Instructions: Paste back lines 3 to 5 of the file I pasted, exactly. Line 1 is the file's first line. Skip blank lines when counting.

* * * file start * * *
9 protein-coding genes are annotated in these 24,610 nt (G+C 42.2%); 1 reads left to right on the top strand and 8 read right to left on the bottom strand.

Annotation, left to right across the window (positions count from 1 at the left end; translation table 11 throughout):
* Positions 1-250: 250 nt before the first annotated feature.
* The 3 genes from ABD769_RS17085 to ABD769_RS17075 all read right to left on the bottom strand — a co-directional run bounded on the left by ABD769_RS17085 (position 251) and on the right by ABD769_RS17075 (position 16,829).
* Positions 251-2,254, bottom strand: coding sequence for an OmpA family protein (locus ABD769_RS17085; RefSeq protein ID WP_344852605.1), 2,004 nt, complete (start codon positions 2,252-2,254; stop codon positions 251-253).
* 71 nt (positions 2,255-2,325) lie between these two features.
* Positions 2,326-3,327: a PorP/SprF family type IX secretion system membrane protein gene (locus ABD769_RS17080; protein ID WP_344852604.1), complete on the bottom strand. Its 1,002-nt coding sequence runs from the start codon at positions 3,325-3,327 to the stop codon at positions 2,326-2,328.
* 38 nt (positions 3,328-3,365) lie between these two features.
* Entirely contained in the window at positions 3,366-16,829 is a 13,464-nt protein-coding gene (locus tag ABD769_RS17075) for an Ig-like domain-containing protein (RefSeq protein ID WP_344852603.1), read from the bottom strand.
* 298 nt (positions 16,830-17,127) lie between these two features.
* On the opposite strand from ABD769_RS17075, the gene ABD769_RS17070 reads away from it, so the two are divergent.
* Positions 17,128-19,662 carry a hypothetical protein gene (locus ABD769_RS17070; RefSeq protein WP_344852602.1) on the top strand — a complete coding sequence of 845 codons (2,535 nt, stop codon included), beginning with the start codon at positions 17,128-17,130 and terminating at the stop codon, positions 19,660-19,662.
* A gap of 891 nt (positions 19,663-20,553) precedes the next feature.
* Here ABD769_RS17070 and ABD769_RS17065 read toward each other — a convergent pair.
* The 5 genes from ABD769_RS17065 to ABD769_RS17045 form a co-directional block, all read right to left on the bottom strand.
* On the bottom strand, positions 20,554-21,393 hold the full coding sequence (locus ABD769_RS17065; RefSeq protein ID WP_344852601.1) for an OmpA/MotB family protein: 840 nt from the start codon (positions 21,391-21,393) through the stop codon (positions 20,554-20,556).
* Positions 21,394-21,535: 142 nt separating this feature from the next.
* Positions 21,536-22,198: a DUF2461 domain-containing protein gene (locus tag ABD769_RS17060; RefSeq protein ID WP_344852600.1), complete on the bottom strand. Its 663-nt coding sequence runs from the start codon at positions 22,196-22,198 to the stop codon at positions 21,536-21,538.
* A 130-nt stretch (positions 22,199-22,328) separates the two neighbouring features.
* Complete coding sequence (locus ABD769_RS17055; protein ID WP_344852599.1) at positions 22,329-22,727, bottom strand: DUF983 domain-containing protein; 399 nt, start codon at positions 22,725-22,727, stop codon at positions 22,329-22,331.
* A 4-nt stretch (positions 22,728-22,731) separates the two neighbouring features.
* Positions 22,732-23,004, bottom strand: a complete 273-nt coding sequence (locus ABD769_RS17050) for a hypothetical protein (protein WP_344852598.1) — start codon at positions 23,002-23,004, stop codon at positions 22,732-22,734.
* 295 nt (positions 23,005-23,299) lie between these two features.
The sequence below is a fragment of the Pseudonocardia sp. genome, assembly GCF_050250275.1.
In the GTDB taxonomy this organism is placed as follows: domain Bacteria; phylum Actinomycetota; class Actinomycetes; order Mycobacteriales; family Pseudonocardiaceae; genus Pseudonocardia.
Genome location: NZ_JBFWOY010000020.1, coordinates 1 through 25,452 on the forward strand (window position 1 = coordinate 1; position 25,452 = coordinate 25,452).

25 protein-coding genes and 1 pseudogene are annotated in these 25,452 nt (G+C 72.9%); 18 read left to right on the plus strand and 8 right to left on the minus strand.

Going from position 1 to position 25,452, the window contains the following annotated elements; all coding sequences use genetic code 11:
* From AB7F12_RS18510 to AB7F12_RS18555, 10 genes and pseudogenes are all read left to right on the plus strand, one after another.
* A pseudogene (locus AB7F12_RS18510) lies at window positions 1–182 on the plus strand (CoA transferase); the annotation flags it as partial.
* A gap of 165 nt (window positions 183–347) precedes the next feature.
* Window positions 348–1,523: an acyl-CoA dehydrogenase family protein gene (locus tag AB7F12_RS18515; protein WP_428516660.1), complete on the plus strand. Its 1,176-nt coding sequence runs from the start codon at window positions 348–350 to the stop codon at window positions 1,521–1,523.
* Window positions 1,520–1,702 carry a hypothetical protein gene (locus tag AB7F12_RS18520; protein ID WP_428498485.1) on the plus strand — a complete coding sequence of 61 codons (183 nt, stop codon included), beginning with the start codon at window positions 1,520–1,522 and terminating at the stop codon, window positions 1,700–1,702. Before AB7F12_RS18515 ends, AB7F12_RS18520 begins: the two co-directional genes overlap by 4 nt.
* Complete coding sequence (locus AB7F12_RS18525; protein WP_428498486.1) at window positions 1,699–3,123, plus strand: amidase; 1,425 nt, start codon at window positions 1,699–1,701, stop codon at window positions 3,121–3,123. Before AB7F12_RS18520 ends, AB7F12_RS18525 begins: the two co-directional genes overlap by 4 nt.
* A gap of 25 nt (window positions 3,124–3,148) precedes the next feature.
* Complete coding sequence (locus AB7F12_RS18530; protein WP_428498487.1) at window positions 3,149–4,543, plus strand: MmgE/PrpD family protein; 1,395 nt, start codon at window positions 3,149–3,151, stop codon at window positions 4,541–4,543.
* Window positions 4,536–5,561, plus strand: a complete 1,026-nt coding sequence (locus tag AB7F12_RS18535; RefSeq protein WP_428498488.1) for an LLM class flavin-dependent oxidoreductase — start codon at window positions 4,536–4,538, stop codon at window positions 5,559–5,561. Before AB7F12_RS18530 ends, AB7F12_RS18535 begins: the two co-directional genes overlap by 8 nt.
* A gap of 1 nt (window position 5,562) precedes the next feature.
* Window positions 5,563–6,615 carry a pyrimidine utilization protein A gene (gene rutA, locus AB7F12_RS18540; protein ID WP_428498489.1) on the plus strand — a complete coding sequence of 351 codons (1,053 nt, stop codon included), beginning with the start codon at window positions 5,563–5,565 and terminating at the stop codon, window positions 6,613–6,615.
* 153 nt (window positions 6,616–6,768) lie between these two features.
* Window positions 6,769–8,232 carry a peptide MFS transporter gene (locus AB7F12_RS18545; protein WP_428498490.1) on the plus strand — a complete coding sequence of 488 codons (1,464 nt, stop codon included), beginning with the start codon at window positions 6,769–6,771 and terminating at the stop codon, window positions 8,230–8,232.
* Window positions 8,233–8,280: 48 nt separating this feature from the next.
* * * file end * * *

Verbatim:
* Positions 1-250: 250 nt before the first annotated feature.
* The 3 genes from ABD769_RS17085 to ABD769_RS17075 all read right to left on the bottom strand — a co-directional run bounded on the left by ABD769_RS17085 (position 251) and on the right by ABD769_RS17075 (position 16,829).
* Positions 251-2,254, bottom strand: coding sequence for an OmpA family protein (locus ABD769_RS17085; RefSeq protein ID WP_344852605.1), 2,004 nt, complete (start codon positions 2,252-2,254; stop codon positions 251-253).